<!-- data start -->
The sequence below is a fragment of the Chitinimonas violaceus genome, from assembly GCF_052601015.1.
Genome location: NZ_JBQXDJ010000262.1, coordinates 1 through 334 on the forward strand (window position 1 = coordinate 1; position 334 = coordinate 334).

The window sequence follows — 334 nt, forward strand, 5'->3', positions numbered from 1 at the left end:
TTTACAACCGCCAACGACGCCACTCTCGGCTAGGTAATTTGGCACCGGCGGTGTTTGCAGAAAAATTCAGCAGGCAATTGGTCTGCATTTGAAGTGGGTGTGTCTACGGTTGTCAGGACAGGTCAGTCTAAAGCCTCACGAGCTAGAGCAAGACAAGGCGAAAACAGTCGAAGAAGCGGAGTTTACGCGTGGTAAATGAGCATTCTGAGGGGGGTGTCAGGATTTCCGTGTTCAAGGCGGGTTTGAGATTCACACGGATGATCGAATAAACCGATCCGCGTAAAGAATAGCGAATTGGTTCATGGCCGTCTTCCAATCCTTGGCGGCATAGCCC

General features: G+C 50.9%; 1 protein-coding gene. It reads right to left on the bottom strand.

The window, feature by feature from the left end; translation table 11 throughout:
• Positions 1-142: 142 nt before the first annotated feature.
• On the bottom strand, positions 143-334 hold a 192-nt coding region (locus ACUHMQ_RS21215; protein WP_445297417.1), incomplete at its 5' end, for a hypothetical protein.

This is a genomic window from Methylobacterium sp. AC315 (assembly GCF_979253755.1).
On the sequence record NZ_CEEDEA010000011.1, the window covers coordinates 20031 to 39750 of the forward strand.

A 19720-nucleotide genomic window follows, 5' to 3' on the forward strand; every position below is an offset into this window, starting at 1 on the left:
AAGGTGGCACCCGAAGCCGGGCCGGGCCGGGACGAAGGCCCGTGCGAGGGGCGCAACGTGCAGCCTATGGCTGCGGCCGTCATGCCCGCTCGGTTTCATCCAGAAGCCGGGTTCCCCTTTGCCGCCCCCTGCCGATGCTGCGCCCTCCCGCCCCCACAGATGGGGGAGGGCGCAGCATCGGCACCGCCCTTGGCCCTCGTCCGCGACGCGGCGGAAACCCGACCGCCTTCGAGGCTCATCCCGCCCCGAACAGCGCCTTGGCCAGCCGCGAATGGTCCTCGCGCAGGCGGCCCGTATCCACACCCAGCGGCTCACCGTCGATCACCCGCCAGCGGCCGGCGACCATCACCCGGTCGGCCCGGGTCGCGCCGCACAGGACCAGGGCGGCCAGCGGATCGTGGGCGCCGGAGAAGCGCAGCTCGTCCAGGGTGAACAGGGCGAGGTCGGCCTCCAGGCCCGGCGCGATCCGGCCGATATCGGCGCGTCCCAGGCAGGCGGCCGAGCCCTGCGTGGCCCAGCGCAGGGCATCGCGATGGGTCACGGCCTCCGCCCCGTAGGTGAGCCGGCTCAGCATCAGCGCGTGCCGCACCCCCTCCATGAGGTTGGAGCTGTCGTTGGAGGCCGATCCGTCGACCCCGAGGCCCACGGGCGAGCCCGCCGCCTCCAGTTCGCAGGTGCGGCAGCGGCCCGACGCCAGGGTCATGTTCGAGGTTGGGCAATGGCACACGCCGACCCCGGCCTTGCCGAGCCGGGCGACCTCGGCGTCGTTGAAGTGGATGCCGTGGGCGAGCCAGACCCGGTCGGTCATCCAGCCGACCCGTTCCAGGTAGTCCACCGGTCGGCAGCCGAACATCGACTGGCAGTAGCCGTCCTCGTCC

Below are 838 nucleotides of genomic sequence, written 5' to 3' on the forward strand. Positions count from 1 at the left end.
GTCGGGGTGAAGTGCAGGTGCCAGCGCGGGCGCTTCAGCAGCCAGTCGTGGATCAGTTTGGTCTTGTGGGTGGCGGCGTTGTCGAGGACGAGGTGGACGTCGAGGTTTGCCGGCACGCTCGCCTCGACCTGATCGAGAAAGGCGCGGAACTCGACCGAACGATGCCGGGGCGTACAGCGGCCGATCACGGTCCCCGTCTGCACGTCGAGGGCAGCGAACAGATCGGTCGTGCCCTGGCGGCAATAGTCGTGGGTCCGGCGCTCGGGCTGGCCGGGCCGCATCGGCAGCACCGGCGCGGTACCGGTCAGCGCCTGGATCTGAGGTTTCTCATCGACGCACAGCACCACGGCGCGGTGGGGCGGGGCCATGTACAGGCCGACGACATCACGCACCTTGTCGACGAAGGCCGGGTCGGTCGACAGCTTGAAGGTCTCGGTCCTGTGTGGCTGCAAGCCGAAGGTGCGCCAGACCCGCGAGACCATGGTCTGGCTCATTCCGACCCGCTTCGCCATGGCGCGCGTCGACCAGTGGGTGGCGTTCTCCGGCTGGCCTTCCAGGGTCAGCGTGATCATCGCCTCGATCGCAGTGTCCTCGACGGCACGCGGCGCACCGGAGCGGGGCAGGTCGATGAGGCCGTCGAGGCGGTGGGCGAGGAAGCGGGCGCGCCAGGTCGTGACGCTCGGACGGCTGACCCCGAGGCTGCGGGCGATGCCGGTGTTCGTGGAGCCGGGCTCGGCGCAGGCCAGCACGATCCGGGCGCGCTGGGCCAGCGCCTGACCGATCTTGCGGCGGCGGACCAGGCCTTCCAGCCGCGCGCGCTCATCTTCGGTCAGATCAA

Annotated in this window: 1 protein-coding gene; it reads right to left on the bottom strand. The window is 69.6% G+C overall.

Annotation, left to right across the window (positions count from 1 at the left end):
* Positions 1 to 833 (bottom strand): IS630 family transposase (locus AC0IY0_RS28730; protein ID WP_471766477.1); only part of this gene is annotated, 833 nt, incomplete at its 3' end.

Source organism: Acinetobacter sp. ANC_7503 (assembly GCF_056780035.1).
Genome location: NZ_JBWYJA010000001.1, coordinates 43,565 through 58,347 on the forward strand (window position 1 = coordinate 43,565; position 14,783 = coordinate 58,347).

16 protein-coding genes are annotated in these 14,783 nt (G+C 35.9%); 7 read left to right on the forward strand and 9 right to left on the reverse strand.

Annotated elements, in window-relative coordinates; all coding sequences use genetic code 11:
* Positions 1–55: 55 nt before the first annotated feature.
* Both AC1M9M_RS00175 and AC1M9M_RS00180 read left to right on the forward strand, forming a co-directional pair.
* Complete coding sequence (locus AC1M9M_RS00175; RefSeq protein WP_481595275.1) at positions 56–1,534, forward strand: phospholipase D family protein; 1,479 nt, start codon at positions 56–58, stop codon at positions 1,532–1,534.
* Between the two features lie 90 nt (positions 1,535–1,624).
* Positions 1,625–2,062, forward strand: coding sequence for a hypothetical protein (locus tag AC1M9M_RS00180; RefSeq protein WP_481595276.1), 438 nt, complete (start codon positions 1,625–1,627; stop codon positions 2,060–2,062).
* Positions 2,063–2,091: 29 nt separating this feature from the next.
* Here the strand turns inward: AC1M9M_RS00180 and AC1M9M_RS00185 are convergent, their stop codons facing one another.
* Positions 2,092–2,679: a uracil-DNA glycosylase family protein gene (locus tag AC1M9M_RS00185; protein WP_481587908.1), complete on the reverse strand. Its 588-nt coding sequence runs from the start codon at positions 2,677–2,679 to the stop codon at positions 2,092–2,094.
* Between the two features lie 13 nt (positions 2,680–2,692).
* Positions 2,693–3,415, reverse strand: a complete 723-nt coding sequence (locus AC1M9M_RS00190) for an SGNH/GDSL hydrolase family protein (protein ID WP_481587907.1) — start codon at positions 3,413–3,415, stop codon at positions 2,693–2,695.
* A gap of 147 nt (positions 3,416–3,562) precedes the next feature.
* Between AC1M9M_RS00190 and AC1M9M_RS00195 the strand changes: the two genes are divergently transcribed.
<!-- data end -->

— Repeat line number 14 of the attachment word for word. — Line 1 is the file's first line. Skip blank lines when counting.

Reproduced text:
GTCGGGGTGAAGTGCAGGTGCCAGCGCGGGCGCTTCAGCAGCCAGTCGTGGATCAGTTTGGTCTTGTGGGTGGCGGCGTTGTCGAGGACGAGGTGGACGTCGAGGTTTGCCGGCACGCTCGCCTCGACCTGATCGAGAAAGGCGCGGAACTCGACCGAACGATGCCGGGGCGTACAGCGGCCGATCACGGTCCCCGTCTGCACGTCGAGGGCAGCGAACAGATCGGTCGTGCCCTGGCGGCAATAGTCGTGGGTCCGGCGCTCGGGCTGGCCGGGCCGCATCGGCAGCACCGGCGCGGTACCGGTCAGCGCCTGGATCTGAGGTTTCTCATCGACGCACAGCACCACGGCGCGGTGGGGCGGGGCCATGTACAGGCCGACGACATCACGCACCTTGTCGACGAAGGCCGGGTCGGTCGACAGCTTGAAGGTCTCGGTCCTGTGTGGCTGCAAGCCGAAGGTGCGCCAGACCCGCGAGACCATGGTCTGGCTCATTCCGACCCGCTTCGCCATGGCGCGCGTCGACCAGTGGGTGGCGTTCTCCGGCTGGCCTTCCAGGGTCAGCGTGATCATCGCCTCGATCGCAGTGTCCTCGACGGCACGCGGCGCACCGGAGCGGGGCAGGTCGATGAGGCCGTCGAGGCGGTGGGCGAGGAAGCGGGCGCGCCAGGTCGTGACGCTCGGACGGCTGACCCCGAGGCTGCGGGCGATGCCGGTGTTCGTGGAGCCGGGCTCGGCGCAGGCCAGCACGATCCGGGCGCGCTGGGCCAGCGCCTGACCGATCTTGCGGCGGCGGACCAGGCCTTCCAGCCGCGCGCGCTCATCTTCGGTCAGATCAA